Miller’s offers to their members food that is chemical free, GMO free, soy free, antibiotic free, and hormone free. However, because it is a private club, their products are only available to their members who pay a one-time, non-recurring $35 membership fee.
The reputation of Miller’s Farm has grown over the years, and their private buyers club currently boasts approximately 4,000 members.
“They use it as a medicine,” Miller said in a 2021 interview. “It’s very healing to the body.”
According to one of his customers, “They’re good people. …Their place is very clean, and their produce is excellent.”
In recent years, however, the U.S. Department of Agriculture has alleged that Miller’s Organic Farm was failing to comply with federal farming regulations. Going back to 2014, two listeriosis illnesses occurred that were traced back to raw milk sold by Miller’s Organic Farm.
The infected people purchased Miller’s products knowing that the food was not USDA inspected, and they chose to consume his products anyway. “Their body, their choice.” Both had to be hospitalized, and one unfortunately would die from the illness.
The USDA has since been trying to bring the farm into compliance with federal regulations, but it’s been a long hard series of court battles, in part because Miller has been, by his own admission, less than fully cooperative with the government.
In March of this year, a federal judge ordered the Miller farm to cease and desist all meat sales and authorized armed U.S. marshals to use “reasonable force” to gain access to Miller’s farm so that a court expert could inspect it. The expert – accompanied by the armed marshals – took an inventory of all Miller’s meat, and federal inspectors are now returning every few months to make sure Miller hasn’t sold any of it.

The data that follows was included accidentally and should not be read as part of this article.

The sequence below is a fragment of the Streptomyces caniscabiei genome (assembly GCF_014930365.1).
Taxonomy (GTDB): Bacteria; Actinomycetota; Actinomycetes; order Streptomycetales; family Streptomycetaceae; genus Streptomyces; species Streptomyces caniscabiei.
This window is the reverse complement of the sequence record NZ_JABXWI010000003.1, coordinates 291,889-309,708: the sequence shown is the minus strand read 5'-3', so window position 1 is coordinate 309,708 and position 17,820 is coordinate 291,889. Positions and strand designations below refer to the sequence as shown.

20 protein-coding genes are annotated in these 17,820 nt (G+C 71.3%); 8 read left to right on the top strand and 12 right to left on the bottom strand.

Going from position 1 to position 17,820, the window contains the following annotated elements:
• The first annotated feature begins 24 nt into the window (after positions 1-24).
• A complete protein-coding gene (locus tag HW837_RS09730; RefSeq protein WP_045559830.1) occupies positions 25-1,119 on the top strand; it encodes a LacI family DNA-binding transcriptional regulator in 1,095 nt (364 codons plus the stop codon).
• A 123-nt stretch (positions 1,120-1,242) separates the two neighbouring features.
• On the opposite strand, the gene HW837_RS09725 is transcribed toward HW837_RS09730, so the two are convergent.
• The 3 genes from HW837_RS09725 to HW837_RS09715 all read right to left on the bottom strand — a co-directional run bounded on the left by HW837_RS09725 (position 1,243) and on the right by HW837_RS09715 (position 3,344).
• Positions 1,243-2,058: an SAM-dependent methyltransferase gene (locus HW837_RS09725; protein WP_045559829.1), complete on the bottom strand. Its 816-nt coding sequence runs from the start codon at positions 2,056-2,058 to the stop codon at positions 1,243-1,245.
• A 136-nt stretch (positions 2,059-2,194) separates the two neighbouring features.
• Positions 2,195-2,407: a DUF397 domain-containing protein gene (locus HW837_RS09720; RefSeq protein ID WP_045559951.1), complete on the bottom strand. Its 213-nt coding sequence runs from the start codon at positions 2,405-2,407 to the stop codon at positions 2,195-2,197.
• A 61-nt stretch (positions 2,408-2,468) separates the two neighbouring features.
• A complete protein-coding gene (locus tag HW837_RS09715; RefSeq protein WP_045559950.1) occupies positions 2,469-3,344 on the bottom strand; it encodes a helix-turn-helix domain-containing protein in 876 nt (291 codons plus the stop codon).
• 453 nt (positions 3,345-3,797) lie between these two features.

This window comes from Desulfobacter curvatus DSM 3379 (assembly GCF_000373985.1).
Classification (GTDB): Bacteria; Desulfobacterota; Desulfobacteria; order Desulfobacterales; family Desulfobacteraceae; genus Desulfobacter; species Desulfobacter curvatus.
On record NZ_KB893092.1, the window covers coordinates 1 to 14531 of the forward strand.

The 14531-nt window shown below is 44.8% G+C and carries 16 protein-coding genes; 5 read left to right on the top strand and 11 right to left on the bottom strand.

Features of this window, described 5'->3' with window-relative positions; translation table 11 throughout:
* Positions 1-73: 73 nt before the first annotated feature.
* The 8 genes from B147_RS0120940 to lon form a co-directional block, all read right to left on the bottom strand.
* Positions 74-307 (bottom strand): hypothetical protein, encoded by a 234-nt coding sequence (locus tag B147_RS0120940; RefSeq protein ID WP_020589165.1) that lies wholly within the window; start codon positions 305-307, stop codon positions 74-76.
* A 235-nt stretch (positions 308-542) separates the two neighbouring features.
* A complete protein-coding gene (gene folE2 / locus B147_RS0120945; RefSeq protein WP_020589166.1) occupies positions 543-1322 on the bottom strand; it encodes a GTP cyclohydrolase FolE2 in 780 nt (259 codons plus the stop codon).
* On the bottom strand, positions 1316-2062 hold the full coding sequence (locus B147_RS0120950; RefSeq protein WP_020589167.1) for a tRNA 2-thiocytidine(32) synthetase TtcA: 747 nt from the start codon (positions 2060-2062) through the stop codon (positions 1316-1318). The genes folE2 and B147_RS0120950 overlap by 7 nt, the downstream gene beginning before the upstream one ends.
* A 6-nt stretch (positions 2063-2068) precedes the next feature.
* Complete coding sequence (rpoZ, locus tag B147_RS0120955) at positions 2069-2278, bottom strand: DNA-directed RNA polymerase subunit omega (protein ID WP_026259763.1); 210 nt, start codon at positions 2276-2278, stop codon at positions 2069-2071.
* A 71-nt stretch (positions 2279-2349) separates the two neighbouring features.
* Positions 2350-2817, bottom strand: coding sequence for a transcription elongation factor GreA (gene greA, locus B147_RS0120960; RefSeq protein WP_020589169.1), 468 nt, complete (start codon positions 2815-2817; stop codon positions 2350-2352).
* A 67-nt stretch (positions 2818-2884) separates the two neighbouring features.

Amos Miller is Amish. Most of Amos Miller’s customers are from his Amish community. The Amish are some of the most community-oriented people out there. They know their neighbors almost as well as their family, and they are always ready to lend a hand when someone in the community is in need.
While the Amish do have strict social customs, the key is that they only enforce those customs among themselves, on their own property. The Amish never seek to impose those values on others by force. They “mind their own business,” and if someone doesn’t want to participate, they are simply ostracized and left alone.
Herein lies the lesson we can learn from the Amish: you don’t have to mind other people’s business. In fact, minding other people’s business when they don’t want you to is actually tyrannical.
Forcing your neighbors to live a certain way or make certain choices is about the most un-American thing you can do. And yet, that’s exactly what the government does when it passes laws which are ultimately enforced with intimidation and threats of violence by any of its unconstitutional alphabet agencies.
It’s great that we want to look out for our neighbors, and we should absolutely warn people about risks they might be exposing themselves to, but this doesn’t give government the right to dictate the appropriate level of risk that citizens may assume.
The key to building a healthy civilized society is to allow people to make their own choices, even if we may disagree with their decisions. The Amish may be decades behind us when it comes to technology, but they are decades ahead of us in living out that principle.
The issue here for us as citizens is not about food safety. The issue at hand is the liberty for people to make up their own minds, exercise control over their own bodies, and spend their money where and when and to whom they want. For without freedom, how do we ensure liberty?